An International Space Station school contact has been planned with participants at Zespol Szkol Technicznych, Rybnicka 44, Poland on 21 Oct. The event is scheduled to begin at approximately 16:38 UTC. The duration of the contact is approximately 9 minutes and 30 seconds. The contact will be direct between OR4ISS and SP9PKS. The contact should be audible over Poland and adjacent areas. Interested parties are invited to listen in on the 145.80 MHz downlink. The contact is expected to be conducted in English.
The Complex of Secondary Schools (Zespol Szkol Technicznych, ZST) is located in one of the oldest and most beautiful towns of Upper Silesia, Mikolow. It is the oldest school in this region, founded in 1924, which provides education for four years on a technical level, two or three years on a vocational level, and Further Education School for adults. The education subjects are the following: information technology, electronics, electrical engineering, mechanical engineering, mechatronics, car mechanics and starting from this year economical-administrative, car mechanics, machining centre operators, craftsmen (multi-vocational classes), mechanical engineering with maturity examination. School runs re-qualification courses for production plants and factories' employees and courses for the unemployed people. There are about ninety well-qualified teachers and 750 students attend the school.
The Complex of Secondary Schools holds a QUALITY CERTIFICATE ISO 9002 and is equipped with the modern technological equipment gained thanks to the European Union support finances. There are modern training centres: computer use, modern controlling techniques using microprocessor controller units for welding, numerically controlled machines, computer aiding of technological processes. They take part in national and international programs or projects like Leonardo da Vinci and Socrates.
Participants will ask as many of the following questions as time allows:
1. How much time does it take to go from Earth to the ISS?
2. How long have you been on the Space Station?
3. Why did you choose such a job?
4. What is the Station's speed?
5. How long is the ISS in daylight and in darkness during one orbit?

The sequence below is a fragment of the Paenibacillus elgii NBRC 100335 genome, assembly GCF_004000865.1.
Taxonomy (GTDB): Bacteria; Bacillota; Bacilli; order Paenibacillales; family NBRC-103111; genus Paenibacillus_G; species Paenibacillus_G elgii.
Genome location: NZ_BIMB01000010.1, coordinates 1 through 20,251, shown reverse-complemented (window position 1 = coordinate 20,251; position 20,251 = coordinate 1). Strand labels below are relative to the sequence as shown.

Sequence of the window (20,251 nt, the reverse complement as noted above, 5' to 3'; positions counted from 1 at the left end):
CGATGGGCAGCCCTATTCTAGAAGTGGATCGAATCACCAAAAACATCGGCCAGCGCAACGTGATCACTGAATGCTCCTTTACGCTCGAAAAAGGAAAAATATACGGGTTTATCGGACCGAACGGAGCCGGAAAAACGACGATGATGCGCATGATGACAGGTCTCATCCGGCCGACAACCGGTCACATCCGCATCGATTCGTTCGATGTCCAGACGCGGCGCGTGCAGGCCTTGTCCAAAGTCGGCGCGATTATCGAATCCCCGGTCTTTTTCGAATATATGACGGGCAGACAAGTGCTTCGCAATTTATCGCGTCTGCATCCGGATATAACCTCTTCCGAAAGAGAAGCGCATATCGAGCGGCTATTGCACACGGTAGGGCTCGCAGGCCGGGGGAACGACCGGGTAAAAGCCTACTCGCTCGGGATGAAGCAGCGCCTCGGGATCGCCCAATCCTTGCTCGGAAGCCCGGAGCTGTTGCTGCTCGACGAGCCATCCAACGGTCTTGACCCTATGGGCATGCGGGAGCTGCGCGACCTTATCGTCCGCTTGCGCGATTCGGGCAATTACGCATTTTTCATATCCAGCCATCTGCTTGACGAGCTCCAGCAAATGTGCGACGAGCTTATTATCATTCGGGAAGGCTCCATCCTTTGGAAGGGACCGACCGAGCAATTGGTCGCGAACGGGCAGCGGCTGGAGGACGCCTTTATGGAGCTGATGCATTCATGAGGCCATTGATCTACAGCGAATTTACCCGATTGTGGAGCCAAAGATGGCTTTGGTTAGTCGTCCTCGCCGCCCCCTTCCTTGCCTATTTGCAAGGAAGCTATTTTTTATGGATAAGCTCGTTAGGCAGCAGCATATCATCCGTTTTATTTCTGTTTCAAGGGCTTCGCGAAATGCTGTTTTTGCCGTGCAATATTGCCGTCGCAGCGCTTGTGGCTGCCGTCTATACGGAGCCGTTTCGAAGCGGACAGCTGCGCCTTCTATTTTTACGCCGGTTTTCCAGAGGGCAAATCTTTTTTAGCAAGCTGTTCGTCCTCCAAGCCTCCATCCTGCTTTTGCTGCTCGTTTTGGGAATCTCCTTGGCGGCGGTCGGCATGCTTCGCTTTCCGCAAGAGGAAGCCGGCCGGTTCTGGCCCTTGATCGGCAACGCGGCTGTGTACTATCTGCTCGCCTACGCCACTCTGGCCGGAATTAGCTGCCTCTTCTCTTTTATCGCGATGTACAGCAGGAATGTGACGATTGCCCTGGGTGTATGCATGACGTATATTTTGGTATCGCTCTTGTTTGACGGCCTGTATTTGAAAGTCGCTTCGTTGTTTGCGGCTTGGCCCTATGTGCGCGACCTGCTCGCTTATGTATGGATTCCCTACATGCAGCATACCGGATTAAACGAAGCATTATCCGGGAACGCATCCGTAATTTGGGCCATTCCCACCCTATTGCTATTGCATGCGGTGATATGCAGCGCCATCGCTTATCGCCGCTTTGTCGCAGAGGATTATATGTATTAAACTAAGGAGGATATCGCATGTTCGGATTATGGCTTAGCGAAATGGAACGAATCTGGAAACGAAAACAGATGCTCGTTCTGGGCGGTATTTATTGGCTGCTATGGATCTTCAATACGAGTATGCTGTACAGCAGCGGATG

6. Where are you from?
7. What do you eat for breakfast, lunch and dinner?
8. What are you doing in your free time?
9. What does it feel like living without gravity?
10. Do you listen to the music on the ISS?
11. Have You ever said, "Houston, we've got a problem!"?
12. What does the morning toilet on the ISS look like?
13. Can you see the Milky Way from ISS?
14. Have you ever seen an UFO?
15. Have you ever been on the Moon?
16. What is the weight of the spacesuit?
17. How can I become an astronaut?
18. What do you find fascinating on the ISS?
19. Is it sometimes difficult to live so far away from civilization?
20. Can you see the Chinese Wall from Space?
Information about the upcoming ARISS contacts can be found at http://www.ariss.org/upcoming.htm#NextContact.
Next planned event(s):
1. Cherry Creek School District, Centennial, Colorado, telebridge via
Thu, 27 Oct 2011, 17:09 UTC
2. Space Laboratory, Herzliya Science Centre, Herzliya, 46100, Israel,
direct VIA 4X4HSC
Fri, 28 Oct 2011, 11:25 UTC
ARISS is an international educational outreach program partnering the participating space agencies, NASA, Russian Space Agency, ESA, CNES, JAXA, and CSA, with the AMSAT and IARU organizations from participating countries.
ARISS offers an opportunity for students to experience the excitement of Amateur Radio by talking directly with crewmembers on-board the International Space Station. Teachers, parents and communities see, first hand, how Amateur Radio and crewmembers on ISS can energize youngsters' interest in science, technology, and learning. Further information on the ARISS program is available on the website http://www.ariss.org/ (graciously hosted by the Radio Amateurs of Canada).
Thank you & 73,
David - AA4KN